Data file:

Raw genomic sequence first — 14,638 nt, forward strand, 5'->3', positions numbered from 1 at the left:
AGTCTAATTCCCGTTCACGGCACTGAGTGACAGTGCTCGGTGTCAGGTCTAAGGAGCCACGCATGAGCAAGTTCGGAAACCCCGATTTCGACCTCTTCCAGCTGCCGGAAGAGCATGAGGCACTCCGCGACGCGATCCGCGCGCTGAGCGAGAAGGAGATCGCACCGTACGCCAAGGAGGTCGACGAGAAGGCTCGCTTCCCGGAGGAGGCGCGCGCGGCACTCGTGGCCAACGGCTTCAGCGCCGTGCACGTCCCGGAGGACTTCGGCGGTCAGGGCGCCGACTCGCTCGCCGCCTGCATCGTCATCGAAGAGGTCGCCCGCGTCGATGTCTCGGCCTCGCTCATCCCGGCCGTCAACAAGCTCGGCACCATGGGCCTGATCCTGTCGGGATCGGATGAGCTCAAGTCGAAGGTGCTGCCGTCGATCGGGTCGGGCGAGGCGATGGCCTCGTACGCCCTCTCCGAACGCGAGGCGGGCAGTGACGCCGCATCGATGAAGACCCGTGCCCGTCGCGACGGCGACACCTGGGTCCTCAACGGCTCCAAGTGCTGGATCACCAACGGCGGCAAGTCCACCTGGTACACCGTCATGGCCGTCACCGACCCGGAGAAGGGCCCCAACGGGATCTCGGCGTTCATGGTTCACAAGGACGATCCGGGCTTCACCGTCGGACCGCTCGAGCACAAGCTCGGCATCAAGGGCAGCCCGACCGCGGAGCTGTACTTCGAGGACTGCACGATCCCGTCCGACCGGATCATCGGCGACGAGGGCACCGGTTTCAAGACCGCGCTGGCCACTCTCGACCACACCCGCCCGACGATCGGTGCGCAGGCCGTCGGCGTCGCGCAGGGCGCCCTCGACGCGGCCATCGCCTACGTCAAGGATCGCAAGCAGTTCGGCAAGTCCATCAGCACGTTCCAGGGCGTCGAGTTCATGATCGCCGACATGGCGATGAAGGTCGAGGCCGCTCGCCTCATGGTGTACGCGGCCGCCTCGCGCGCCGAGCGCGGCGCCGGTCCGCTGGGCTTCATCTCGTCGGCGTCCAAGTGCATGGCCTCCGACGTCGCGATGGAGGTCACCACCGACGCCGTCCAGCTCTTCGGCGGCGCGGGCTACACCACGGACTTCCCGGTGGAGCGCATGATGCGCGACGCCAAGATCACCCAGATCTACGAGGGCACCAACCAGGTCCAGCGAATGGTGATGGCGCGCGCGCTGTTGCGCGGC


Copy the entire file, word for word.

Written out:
Raw genomic sequence first — 14,638 nt, forward strand, 5'->3', positions numbered from 1 at the left:
AGTCTAATTCCCGTTCACGGCACTGAGTGACAGTGCTCGGTGTCAGGTCTAAGGAGCCACGCATGAGCAAGTTCGGAAACCCCGATTTCGACCTCTTCCAGCTGCCGGAAGAGCATGAGGCACTCCGCGACGCGATCCGCGCGCTGAGCGAGAAGGAGATCGCACCGTACGCCAAGGAGGTCGACGAGAAGGCTCGCTTCCCGGAGGAGGCGCGCGCGGCACTCGTGGCCAACGGCTTCAGCGCCGTGCACGTCCCGGAGGACTTCGGCGGTCAGGGCGCCGACTCGCTCGCCGCCTGCATCGTCATCGAAGAGGTCGCCCGCGTCGATGTCTCGGCCTCGCTCATCCCGGCCGTCAACAAGCTCGGCACCATGGGCCTGATCCTGTCGGGATCGGATGAGCTCAAGTCGAAGGTGCTGCCGTCGATCGGGTCGGGCGAGGCGATGGCCTCGTACGCCCTCTCCGAACGCGAGGCGGGCAGTGACGCCGCATCGATGAAGACCCGTGCCCGTCGCGACGGCGACACCTGGGTCCTCAACGGCTCCAAGTGCTGGATCACCAACGGCGGCAAGTCCACCTGGTACACCGTCATGGCCGTCACCGACCCGGAGAAGGGCCCCAACGGGATCTCGGCGTTCATGGTTCACAAGGACGATCCGGGCTTCACCGTCGGACCGCTCGAGCACAAGCTCGGCATCAAGGGCAGCCCGACCGCGGAGCTGTACTTCGAGGACTGCACGATCCCGTCCGACCGGATCATCGGCGACGAGGGCACCGGTTTCAAGACCGCGCTGGCCACTCTCGACCACACCCGCCCGACGATCGGTGCGCAGGCCGTCGGCGTCGCGCAGGGCGCCCTCGACGCGGCCATCGCCTACGTCAAGGATCGCAAGCAGTTCGGCAAGTCCATCAGCACGTTCCAGGGCGTCGAGTTCATGATCGCCGACATGGCGATGAAGGTCGAGGCCGCTCGCCTCATGGTGTACGCGGCCGCCTCGCGCGCCGAGCGCGGCGCCGGTCCGCTGGGCTTCATCTCGTCGGCGTCCAAGTGCATGGCCTCCGACGTCGCGATGGAGGTCACCACCGACGCCGTCCAGCTCTTCGGCGGCGCGGGCTACACCACGGACTTCCCGGTGGAGCGCATGATGCGCGACGCCAAGATCACCCAGATCTACGAGGGCACCAACCAGGTCCAGCGAATGGTGATGGCGCGCGCGCTGTTGCGCGGC